A satisfying examination of morality and the decisions that change our lives.

THE DUKE OF BANNERMAN PREP

Debate is Tanner’s talent, but is he good enough to succeed at his new school?

If Tanner does well at Bannerman Prep, he has a good chance at getting a scholarship to an elite college. It’s just his luck to land Andrew Tate, or “the Duke,” as everyone calls him, as a debate partner. The Duke does very little in the way of preparation, leaving all the work to Tanner, so Tanner is surprised when they actually perform really well together. The two white teens start to spend more and more time together, along with the rest of the members of the debate team, a couple of whom are described as people of color. But there’s a price to this life, and Tanner, with worries about his overworked mom and disabled younger brother, can’t afford that price. In her debut novel, Nelson offers a contemporary retelling of The Great Gatsby that goes beyond many of the themes of the original novel to make for a spirited look at what happens when a good kid makes some bad choices in a place where consequences don’t always follow. The private school setting is written with an authentic mix of charm and weirdness, although the characters are perhaps overly iconic in their wealthy kid/poor kid roles.

A satisfying examination of morality and the decisions that change our lives. (Fiction. 14-18)

Pub Date: May 9, 2017

ISBN: 978-1-5107-1040-5

Page Count: 352

Publisher: Sky Pony Press

Review Posted Online: March 15, 2017

Kirkus Reviews Issue: April 1, 2017

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Necessary, important, honest, loving, and true.

YOU'D BE HOME NOW

A gut-wrenching look at how addiction affects a family and a town.

Emory Ward, 16, has long been invisible. Everyone in the town of Mill Haven knows her as the rich girl; her workaholic parents see her as their good child. Then Emory and her 17-year-old brother, Joey, are in a car accident in which a girl dies. Joey wasn’t driving, but he had nearly overdosed on heroin. When Joey returns from rehab, his parents make Emory his keeper and try to corral his addictions with a punitive list of rules. Emory rebels in secret, stealing small items and hooking up with hot neighbor Gage, but her drama class and the friends she gradually begins to be honest with help her reach her own truth. Glasgow, who has personal experience with substance abuse, bases this story on the classic play Our Town but with a twist: The characters learn to see and reach out to each other. The cast members, especially Emory and Joey, are exceptionally well drawn in both their struggles and their joys. Joey’s addiction is horrifying and dark, but it doesn’t define who he is. The portrayal of small-town life and its interconnectedness also rings true. Emory’s family is White; there is racial diversity in the supporting cast, and an important adult mentor is gay. Glasgow mentions in her author’s note that over 20 million Americans struggle with substance abuse; she includes resources for teens seeking help.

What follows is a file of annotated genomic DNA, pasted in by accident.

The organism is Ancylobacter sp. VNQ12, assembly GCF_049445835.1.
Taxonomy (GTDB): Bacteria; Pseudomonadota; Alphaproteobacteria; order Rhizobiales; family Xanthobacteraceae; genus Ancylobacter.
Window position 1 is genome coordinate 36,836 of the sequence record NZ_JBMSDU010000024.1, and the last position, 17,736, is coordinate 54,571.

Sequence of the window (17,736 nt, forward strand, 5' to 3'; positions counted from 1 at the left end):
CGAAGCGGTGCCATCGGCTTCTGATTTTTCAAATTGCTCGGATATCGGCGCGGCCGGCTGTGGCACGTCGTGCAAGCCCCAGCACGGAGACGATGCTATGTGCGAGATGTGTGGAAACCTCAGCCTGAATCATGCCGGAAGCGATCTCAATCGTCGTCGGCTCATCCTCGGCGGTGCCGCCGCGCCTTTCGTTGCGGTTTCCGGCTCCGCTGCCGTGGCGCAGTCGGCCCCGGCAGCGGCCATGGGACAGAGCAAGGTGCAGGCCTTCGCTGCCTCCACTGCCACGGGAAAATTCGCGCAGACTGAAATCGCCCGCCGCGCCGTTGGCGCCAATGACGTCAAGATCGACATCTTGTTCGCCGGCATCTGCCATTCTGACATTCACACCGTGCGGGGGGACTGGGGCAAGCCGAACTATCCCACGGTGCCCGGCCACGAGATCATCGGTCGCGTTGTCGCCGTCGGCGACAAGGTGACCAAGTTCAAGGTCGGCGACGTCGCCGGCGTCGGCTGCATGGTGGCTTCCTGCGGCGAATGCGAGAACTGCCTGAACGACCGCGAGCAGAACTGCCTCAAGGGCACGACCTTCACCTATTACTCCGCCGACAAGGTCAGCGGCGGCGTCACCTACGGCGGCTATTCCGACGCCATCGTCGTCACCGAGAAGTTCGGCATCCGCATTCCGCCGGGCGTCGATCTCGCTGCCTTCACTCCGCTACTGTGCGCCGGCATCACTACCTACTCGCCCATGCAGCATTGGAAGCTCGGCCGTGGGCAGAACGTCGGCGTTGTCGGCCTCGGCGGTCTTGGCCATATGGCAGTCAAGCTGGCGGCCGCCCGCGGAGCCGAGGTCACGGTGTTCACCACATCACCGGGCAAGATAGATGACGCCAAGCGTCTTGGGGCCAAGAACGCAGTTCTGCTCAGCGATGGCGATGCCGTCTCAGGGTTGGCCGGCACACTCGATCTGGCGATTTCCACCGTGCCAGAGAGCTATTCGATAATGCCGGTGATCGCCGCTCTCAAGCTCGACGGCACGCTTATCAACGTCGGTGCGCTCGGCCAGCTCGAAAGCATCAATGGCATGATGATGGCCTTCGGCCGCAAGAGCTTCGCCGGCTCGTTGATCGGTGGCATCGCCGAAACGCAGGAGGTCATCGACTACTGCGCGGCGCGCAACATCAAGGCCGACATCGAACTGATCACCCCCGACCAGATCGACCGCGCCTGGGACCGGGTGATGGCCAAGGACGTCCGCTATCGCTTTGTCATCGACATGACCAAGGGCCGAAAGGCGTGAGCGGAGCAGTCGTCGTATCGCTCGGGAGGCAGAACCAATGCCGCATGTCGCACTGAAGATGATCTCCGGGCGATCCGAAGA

Necessary, important, honest, loving, and true. (Fiction. 14-18)

Pub Date: Sept. 28, 2021

ISBN: 978-0-525-70804-9

Page Count: 400

Publisher: Delacorte

Review Posted Online: June 29, 2021

Kirkus Reviews Issue: July 15, 2021

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Cracking page-turner with a multiethnic band of misfits with differing sexual orientations who satisfyingly, believably jell...

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SIX OF CROWS

Adolescent criminals seek the haul of a lifetime in a fantasyland at the beginning of its industrial age.

The dangerous city of Ketterdam is governed by the Merchant Council, but in reality, large sectors of the city are given over to gangs who run the gambling dens and brothels. The underworld's rising star is 17-year-old Kaz Brekker, known as Dirtyhands for his brutal amorality. Kaz walks with chronic pain from an old injury, but that doesn't stop him from utterly destroying any rivals. When a councilman offers him an unimaginable reward to rescue a kidnapped foreign chemist—30 million kruge!—Kaz knows just the team he needs to assemble. There's Inej, an itinerant acrobat captured by slavers and sold to a brothel, now a spy for Kaz; the Grisha Nina, with the magical ability to calm and heal; Matthias the zealot, hunter of Grishas and caught in a hopeless spiral of love and vengeance with Nina; Wylan, the privileged boy with an engineer's skills; and Jesper, a sharpshooter who keeps flirting with Wylan. Bardugo broadens the universe she created in the Grisha Trilogy, sending her protagonists around countries that resemble post-Renaissance northern Europe, where technology develops in concert with the magic that's both coveted and despised. It’s a highly successful venture, leaving enough open questions to cause readers to eagerly await Volume 2.

Cracking page-turner with a multiethnic band of misfits with differing sexual orientations who satisfyingly, believably jell into a family . (Fantasy. 14 & up)

Pub Date: Sept. 29, 2015

ISBN: 978-1-62779-212-7

Page Count: 480

Publisher: Henry Holt

Review Posted Online: June 29, 2015

Kirkus Reviews Issue: July 15, 2015

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